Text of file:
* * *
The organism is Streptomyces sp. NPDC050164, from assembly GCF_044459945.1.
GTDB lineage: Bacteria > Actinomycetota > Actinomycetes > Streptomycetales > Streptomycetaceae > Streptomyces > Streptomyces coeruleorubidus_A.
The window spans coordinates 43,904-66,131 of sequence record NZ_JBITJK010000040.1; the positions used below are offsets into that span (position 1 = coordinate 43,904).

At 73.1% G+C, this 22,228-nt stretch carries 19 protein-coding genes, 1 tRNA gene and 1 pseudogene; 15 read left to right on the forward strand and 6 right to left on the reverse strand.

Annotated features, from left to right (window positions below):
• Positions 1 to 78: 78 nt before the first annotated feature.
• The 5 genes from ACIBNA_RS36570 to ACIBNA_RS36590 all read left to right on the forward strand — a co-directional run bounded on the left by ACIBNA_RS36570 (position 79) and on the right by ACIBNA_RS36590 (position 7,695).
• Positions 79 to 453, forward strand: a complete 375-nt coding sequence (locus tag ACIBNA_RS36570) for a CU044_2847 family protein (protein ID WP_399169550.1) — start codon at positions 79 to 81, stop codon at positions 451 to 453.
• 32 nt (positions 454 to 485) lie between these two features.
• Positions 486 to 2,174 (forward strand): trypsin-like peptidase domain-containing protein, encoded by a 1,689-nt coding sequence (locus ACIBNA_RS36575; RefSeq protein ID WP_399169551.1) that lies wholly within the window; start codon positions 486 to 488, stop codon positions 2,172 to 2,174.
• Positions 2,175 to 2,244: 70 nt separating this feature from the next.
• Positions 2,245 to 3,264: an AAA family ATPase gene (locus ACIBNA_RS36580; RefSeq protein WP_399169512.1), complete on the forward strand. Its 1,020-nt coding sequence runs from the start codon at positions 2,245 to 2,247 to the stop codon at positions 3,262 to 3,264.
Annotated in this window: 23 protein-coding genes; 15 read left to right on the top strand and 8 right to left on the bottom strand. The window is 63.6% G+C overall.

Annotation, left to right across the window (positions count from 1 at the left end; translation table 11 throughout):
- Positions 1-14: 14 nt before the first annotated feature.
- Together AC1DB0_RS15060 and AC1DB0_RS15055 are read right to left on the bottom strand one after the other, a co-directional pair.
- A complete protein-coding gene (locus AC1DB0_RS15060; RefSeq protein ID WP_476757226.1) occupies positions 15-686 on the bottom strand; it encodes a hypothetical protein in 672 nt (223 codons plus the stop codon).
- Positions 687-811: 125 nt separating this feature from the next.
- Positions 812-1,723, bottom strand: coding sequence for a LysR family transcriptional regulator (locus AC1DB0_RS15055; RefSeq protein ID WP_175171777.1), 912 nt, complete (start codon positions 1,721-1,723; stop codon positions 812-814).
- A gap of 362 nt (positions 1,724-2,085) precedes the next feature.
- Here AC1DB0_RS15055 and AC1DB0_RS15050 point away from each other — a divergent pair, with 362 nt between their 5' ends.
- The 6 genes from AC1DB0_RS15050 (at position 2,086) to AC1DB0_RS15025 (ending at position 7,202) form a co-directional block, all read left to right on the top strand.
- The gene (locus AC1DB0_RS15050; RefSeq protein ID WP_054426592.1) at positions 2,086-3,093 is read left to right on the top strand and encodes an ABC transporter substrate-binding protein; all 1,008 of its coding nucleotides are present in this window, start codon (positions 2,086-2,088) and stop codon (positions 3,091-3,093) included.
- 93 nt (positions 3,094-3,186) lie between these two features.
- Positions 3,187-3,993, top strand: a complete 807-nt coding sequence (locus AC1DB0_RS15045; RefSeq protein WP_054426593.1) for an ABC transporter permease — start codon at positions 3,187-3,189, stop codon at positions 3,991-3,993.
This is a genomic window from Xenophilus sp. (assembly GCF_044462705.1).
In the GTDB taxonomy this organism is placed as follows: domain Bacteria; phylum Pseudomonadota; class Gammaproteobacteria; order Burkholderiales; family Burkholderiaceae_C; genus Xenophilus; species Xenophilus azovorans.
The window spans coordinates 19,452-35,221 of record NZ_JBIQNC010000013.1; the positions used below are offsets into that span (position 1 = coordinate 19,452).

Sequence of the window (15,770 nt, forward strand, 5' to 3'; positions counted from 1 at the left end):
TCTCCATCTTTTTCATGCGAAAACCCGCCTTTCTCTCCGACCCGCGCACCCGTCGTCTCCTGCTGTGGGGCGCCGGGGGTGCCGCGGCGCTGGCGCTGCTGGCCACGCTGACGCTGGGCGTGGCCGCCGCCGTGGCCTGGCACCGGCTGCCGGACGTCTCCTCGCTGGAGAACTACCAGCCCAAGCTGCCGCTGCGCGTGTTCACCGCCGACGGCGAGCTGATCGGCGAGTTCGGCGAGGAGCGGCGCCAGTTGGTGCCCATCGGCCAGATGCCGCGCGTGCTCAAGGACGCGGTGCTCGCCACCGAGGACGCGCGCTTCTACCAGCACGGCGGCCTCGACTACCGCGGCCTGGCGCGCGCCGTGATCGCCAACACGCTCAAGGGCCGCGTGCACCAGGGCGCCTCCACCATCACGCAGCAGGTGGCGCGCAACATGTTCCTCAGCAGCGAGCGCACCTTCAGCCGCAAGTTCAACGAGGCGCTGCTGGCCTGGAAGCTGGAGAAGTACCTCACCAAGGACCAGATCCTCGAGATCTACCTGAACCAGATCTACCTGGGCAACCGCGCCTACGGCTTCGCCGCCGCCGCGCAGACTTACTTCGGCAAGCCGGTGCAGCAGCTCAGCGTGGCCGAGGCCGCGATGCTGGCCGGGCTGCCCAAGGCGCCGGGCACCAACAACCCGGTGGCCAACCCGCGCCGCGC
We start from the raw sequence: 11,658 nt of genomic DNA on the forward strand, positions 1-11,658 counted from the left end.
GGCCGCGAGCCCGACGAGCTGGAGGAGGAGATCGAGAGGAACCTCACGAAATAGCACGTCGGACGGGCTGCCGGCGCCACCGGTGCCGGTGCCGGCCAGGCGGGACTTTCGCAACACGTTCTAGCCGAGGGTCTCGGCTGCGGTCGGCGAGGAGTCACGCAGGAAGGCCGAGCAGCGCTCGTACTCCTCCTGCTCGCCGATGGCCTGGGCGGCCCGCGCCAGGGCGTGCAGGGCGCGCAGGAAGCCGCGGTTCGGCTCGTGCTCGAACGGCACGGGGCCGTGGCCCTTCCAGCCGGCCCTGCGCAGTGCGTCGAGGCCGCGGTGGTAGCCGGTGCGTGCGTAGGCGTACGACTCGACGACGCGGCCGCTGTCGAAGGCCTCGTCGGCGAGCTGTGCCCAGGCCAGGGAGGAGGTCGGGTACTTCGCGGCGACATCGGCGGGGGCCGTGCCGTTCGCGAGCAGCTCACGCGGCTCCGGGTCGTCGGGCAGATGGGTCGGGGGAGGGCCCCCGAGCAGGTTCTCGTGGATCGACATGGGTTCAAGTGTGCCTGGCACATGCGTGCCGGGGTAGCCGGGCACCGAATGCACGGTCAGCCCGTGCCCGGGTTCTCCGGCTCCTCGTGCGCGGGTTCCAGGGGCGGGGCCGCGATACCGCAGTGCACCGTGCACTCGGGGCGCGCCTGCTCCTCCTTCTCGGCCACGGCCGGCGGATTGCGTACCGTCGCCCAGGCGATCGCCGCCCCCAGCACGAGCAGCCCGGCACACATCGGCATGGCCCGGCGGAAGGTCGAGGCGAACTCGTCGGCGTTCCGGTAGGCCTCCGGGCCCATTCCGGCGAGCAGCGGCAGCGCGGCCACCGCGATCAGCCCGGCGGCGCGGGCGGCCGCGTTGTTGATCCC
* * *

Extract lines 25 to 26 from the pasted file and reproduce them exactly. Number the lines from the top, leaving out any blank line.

- Positions 3,187-3,993, top strand: a complete 807-nt coding sequence (locus AC1DB0_RS15045; RefSeq protein WP_054426593.1) for an ABC transporter permease — start codon at positions 3,187-3,189, stop codon at positions 3,991-3,993.
This is a genomic window from Xenophilus sp. (assembly GCF_044462705.1).